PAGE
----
Of all the players in the financial services, Asset Managers (AMs) would appear to have the biggest appetite for Mergers and Acquisitions (M&As). Various industry surveys highlight the fact that more than a fifth of asset management CEOs planned to get into either domestic or cross-border mergers in 2015, which was more than for any other financial business area.
On paper, this trend appears to rely on solid drivers:
- asset managers have been taking over more deals with a minority stake (instead of being the main stakeholder) than banks used to, benefitting both the seller (increasing their liquidity whilst remaining in control) and the buyer (giving them access to a fast-growing portfolio and allowing them to diversify)
- sellers are becoming more accepting of “earnouts” where a valuation cannot be fully agreed on, allowing more acquisitions to go through
- banks selling their asset management arm to meet their regulatory capital requirements (CRD IV mainly) will attract more asset managers looking for economies of scale
- diversification is a huge driver as asset managers want to match their clients’ demands for sophisticated and niche portfolios with both active and passive funds, and M&As offer a quick way to diversify an existing portfolio and enter new geographies. Furthermore, extending the range of products fits the need of investors for minimised administration over numerous funds.
However, contrary to predictions, the market hasn’t shown an upswing in M&A. What are the reasons behind this phenomenon?
One of the first showstoppers is price. Buyers and sellers tend to disagree on the valuation, with sellers often having inflated expectations regarding the value of their business. There is also a strong incentive to cut costs in the asset management industry, given muted returns and investors’ downward pressure on fees. Add to this the fear that the potential bubble of inflated global stock markets might burst, on the equity market horizon. As for entering new geographies; the rewards might be many but so are the local regulatory hurdles to clear, especially in the developing economies of Asia and Latin America. China only allows minor stakes in their businesses and Brazil’s central banks impose a very lengthy approval process for local deals.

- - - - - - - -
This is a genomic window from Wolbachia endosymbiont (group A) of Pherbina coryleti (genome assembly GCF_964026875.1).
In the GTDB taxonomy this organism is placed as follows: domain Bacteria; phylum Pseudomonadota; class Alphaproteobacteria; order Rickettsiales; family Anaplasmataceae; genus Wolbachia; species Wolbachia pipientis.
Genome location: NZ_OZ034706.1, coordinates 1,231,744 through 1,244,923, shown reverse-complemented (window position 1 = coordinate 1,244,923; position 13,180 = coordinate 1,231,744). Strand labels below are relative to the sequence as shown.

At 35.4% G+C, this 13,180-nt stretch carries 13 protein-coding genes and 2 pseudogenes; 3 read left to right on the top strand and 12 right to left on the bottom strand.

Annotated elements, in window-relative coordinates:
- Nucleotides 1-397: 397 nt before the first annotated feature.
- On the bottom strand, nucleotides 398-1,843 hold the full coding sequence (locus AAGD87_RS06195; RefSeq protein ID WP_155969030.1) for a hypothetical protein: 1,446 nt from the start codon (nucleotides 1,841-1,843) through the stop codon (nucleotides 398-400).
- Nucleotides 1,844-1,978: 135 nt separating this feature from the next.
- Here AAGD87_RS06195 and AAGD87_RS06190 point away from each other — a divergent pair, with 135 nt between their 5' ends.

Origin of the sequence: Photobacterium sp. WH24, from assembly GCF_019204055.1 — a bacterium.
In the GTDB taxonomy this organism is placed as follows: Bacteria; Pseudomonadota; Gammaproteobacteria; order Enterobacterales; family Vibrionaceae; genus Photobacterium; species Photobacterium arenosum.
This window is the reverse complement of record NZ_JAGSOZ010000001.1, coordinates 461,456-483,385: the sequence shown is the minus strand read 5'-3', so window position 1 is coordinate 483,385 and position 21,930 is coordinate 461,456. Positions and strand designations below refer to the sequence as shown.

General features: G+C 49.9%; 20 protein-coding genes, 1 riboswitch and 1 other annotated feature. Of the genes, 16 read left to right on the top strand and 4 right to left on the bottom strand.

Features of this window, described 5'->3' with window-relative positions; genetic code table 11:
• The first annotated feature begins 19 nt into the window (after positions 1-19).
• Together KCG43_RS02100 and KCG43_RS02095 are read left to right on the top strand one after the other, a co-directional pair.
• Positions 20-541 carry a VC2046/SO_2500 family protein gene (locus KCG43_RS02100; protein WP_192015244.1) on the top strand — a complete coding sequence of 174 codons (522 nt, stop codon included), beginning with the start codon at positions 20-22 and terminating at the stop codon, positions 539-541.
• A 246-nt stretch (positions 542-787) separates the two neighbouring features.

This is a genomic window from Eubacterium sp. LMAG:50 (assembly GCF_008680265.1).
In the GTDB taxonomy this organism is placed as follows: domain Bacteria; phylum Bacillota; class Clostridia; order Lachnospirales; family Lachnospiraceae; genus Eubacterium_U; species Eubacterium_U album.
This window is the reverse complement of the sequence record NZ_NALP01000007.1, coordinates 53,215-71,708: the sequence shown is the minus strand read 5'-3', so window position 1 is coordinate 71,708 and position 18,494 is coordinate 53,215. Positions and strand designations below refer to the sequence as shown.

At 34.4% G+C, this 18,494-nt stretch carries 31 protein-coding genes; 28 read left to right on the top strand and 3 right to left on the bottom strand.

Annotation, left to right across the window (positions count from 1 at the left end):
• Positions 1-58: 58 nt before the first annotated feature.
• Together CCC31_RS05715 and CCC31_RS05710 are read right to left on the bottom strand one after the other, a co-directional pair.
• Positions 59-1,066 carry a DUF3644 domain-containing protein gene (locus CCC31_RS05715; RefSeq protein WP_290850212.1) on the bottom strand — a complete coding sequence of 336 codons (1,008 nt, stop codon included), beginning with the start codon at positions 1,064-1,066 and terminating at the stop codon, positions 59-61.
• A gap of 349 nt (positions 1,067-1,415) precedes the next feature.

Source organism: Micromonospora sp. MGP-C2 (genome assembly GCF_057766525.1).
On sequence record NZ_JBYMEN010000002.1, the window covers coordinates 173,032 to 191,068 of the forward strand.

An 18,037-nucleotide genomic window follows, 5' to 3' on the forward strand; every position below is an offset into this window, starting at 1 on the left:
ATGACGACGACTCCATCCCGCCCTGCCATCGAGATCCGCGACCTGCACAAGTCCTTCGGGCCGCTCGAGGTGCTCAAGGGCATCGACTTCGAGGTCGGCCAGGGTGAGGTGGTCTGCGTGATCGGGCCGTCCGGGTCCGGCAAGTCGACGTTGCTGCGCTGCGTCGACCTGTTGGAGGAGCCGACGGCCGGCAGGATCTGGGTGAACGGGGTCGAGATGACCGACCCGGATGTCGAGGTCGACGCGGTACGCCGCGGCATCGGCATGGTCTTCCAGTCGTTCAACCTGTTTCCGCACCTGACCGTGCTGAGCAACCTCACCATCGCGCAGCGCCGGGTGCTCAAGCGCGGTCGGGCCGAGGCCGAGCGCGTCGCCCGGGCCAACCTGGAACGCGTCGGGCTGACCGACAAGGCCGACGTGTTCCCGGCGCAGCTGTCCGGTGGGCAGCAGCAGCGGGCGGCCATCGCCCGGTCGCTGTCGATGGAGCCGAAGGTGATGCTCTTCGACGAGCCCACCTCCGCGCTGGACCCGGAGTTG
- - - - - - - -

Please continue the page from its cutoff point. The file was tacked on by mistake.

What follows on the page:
In addition to these challenges, new ones emerge. The Financial Conduct Authority is starting to show an increasing interest in the world of Asset Managers. The Globally-Systemically Important Financial Institutions (G-SIFI) regime could be extended to asset managers which could pose a new threat to potentially sizeable M&As. Large, globally interconnected asset managers could put themselves at risk of falling under its stringent rules: additional capital requirements and enhanced regulatory supervision, which could hit their profits and freedom. Even If this discussion has recently been put on hold by global regulators, it will remain a valid consideration for any asset manager keen to expand globally.
While the benefits of consolidation seem attractive, asset managers willing to exploit the opportunities for growth will have to tread carefully, to ensure they don’t find themselves stuck in detrimental or lengthy transactions. Caution: long-term planning and detailed strategies will be key.
So Asset Managers, go forth and multiply, but not too much.